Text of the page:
[Liga] I agree that being part of a big and structured gaming group could be really helpful. Why did you start designing games and why do you continue designing?

[Bernd] I started back in 2000/2001. Years before I changed some rules of existing games and played them with my friends, but this was nothing really serious. In 2000 I had a great Idea for an almost abstract game with a setting in historical Italy. This was my first game with a real prototype and printed rules. The game called “Ravenna” which is a partner city of my hometown Speyer. It still exists, but it’s not up to date now. After that I had more Ideas and started designing another game. I heard about the “hippodice” designer’s competition and sent it to them. I was a lucky guy because I won the 2001 competition with this game and in 2003 it was released as Maya.

[Liga] It looks like most of your games are using “cheap” materials, like cards, no boards.  Is that just a choice due to your self-publishing company or is it part of your style/choice?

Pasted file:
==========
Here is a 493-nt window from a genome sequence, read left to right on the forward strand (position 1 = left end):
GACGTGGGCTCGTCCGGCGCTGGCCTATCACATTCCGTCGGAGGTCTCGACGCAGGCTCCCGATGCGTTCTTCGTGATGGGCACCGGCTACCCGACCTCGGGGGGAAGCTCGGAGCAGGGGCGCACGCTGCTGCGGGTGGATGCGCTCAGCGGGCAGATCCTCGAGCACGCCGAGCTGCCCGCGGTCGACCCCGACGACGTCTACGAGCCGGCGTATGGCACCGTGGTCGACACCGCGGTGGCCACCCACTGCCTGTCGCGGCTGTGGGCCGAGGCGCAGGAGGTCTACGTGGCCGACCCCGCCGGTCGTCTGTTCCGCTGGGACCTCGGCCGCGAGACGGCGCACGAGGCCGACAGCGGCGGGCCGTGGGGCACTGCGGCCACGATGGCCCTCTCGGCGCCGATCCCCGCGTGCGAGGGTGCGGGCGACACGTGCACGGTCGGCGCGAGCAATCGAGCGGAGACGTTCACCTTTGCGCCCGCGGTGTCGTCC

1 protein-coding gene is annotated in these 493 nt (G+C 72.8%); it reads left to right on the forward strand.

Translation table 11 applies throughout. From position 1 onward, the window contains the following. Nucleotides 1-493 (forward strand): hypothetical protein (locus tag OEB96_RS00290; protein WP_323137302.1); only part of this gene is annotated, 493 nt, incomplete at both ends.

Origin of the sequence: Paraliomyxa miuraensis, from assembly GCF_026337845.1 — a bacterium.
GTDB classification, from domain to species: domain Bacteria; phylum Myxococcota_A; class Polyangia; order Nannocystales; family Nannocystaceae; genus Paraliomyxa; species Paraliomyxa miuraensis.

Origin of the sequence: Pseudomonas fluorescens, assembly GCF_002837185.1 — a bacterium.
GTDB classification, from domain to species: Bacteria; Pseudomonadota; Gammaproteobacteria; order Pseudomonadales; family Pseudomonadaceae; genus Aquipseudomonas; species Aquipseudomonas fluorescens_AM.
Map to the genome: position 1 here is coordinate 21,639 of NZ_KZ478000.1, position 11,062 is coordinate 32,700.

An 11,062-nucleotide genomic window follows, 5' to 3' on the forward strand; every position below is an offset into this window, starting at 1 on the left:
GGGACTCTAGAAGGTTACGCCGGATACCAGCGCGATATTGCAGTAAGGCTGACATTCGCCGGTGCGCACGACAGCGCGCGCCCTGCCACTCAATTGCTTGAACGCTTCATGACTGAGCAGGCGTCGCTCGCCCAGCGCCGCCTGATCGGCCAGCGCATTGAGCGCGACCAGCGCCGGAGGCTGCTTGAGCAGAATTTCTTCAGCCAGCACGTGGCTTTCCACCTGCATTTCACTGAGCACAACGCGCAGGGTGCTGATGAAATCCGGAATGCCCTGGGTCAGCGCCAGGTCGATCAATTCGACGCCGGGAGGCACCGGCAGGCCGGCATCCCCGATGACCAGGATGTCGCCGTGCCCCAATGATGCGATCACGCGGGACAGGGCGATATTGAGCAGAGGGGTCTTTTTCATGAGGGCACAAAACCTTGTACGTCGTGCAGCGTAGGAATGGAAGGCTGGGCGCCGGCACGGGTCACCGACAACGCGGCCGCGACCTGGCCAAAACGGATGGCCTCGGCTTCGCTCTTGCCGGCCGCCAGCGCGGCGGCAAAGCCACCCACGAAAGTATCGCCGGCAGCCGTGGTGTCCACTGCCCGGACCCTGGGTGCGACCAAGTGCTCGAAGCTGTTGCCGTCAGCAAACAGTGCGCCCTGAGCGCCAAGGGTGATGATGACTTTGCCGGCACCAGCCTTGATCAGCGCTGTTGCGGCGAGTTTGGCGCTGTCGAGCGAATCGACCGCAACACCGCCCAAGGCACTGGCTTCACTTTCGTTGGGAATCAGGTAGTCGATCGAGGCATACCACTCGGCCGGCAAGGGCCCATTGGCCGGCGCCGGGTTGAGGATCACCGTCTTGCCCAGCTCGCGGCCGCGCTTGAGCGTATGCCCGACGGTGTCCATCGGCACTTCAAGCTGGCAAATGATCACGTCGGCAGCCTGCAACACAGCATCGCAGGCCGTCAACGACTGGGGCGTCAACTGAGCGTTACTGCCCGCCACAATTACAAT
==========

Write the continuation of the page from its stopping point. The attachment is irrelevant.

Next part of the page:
[Bernd] Porto Carthago has a board! For the other games: to have no fix board offers more flexibility in my opinion. With my self produced games I did, what I actual had ready and so these games doesn’t need a gameboard.

[Liga] Most of your games are language independent. Do you think this thing, typical of now-days open market, is something that helps designers or someway can limit imagination/creativity?

[Bernd] For me as a small publisher it is very important to have no language text in the game. I have more than 70% foreign customers, so I don’t really need a “german-only” game. OK, maybe you have more options with many card text, but if I wanna read, I take a book, not a boardgame.

[Liga] That’s is an interesting point of view. It looks like games can tell story but, probably, using other languages.  Are there some suggestions you would like to offer to new designers?